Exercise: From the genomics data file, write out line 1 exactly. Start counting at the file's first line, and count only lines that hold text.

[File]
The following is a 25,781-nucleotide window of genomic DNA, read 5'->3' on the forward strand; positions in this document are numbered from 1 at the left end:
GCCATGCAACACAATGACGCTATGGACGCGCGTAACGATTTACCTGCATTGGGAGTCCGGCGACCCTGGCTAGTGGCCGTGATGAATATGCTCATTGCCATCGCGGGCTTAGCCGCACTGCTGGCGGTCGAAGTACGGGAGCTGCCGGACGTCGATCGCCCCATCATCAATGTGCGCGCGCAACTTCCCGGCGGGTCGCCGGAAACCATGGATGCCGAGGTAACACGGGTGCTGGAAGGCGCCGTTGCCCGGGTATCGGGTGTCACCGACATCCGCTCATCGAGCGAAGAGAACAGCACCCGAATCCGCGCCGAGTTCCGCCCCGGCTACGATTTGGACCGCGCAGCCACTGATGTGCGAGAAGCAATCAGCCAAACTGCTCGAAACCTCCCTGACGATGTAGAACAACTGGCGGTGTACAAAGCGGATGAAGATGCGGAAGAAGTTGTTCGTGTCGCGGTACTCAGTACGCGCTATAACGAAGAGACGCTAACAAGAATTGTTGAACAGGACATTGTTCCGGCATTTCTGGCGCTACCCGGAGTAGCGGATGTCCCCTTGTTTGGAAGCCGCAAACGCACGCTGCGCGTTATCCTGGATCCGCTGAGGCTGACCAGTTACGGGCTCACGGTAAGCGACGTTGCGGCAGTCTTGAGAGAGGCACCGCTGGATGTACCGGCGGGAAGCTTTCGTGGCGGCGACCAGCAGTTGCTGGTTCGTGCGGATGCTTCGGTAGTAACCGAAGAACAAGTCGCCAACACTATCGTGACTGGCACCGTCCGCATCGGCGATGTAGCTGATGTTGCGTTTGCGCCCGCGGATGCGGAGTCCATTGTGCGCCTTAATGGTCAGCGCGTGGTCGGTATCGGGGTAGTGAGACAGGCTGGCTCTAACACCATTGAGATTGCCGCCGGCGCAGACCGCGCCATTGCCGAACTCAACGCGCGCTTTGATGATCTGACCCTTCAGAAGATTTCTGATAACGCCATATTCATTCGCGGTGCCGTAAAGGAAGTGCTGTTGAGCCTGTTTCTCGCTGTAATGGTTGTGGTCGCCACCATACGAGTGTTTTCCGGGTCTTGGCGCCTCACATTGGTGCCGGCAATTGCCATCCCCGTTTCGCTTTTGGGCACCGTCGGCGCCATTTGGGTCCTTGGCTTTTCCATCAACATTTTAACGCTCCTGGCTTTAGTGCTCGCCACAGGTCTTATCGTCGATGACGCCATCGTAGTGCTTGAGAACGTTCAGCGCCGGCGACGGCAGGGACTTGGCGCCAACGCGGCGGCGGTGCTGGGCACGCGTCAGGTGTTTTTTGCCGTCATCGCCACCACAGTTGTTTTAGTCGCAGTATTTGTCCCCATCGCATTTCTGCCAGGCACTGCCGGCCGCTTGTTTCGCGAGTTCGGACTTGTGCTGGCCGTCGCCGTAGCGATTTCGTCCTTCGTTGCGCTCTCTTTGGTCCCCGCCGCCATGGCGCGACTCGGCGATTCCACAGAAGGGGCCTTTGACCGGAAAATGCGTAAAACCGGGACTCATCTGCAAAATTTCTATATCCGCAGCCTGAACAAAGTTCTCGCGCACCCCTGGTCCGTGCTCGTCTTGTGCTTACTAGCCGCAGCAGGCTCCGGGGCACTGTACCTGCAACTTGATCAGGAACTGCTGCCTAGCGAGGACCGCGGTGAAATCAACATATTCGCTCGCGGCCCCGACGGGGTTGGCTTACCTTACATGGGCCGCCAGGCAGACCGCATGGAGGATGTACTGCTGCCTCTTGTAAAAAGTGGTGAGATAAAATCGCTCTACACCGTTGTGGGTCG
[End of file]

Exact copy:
The following is a 25,781-nucleotide window of genomic DNA, read 5'->3' on the forward strand; positions in this document are numbered from 1 at the left end: